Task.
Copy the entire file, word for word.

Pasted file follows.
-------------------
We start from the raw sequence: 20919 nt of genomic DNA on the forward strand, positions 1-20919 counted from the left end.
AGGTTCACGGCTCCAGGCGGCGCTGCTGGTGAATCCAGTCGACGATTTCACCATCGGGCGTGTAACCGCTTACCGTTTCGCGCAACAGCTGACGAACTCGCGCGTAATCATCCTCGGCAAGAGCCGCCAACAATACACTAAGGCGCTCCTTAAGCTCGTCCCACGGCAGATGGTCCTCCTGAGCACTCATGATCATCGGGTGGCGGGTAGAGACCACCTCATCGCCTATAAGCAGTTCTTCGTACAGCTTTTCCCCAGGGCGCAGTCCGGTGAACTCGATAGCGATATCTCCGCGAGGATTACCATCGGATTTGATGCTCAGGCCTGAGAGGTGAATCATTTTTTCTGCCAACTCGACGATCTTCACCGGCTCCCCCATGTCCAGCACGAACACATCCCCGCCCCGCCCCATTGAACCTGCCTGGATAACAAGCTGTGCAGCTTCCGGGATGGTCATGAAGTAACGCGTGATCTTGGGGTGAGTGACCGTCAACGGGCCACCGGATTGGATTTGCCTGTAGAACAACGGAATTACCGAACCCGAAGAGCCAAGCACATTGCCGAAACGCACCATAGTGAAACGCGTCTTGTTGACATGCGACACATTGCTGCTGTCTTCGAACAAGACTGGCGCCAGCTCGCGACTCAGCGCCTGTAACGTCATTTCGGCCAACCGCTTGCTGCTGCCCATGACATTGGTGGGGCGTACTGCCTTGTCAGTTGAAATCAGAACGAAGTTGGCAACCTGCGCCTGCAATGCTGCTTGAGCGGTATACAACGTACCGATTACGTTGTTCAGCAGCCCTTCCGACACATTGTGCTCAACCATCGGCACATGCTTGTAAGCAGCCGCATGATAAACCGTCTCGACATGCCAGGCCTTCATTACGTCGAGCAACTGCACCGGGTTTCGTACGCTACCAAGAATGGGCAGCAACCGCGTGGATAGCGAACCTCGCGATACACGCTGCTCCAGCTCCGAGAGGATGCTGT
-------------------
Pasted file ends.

We start from the raw sequence: 20919 nt of genomic DNA on the forward strand, positions 1-20919 counted from the left end.
AGGTTCACGGCTCCAGGCGGCGCTGCTGGTGAATCCAGTCGACGATTTCACCATCGGGCGTGTAACCGCTTACCGTTTCGCGCAACAGCTGACGAACTCGCGCGTAATCATCCTCGGCAAGAGCCGCCAACAATACACTAAGGCGCTCCTTAAGCTCGTCCCACGGCAGATGGTCCTCCTGAGCACTCATGATCATCGGGTGGCGGGTAGAGACCACCTCATCGCCTATAAGCAGTTCTTCGTACAGCTTTTCCCCAGGGCGCAGTCCGGTGAACTCGATAGCGATATCTCCGCGAGGATTACCATCGGATTTGATGCTCAGGCCTGAGAGGTGAATCATTTTTTCTGCCAACTCGACGATCTTCACCGGCTCCCCCATGTCCAGCACGAACACATCCCCGCCCCGCCCCATTGAACCTGCCTGGATAACAAGCTGTGCAGCTTCCGGGATGGTCATGAAGTAACGCGTGATCTTGGGGTGAGTGACCGTCAACGGGCCACCGGATTGGATTTGCCTGTAGAACAACGGAATTACCGAACCCGAAGAGCCAAGCACATTGCCGAAACGCACCATAGTGAAACGCGTCTTGTTGACATGCGACACATTGCTGCTGTCTTCGAACAAGACTGGCGCCAGCTCGCGACTCAGCGCCTGTAACGTCATTTCGGCCAACCGCTTGCTGCTGCCCATGACATTGGTGGGGCGTACTGCCTTGTCAGTTGAAATCAGAACGAAGTTGGCAACCTGCGCCTGCAATGCTGCTTGAGCGGTATACAACGTACCGATTACGTTGTTCAGCAGCCCTTCCGACACATTGTGCTCAACCATCGGCACATGCTTGTAAGCAGCCGCATGATAAACCGTCTCGACATGCCAGGCCTTCATTACGTCGAGCAACTGCACCGGGTTTCGTACGCTACCAAGAATGGGCAGCAACCGCGTGGATAGCGAACCTCGCGATACACGCTGCTCCAGCTCCGAGAGGATGCTGT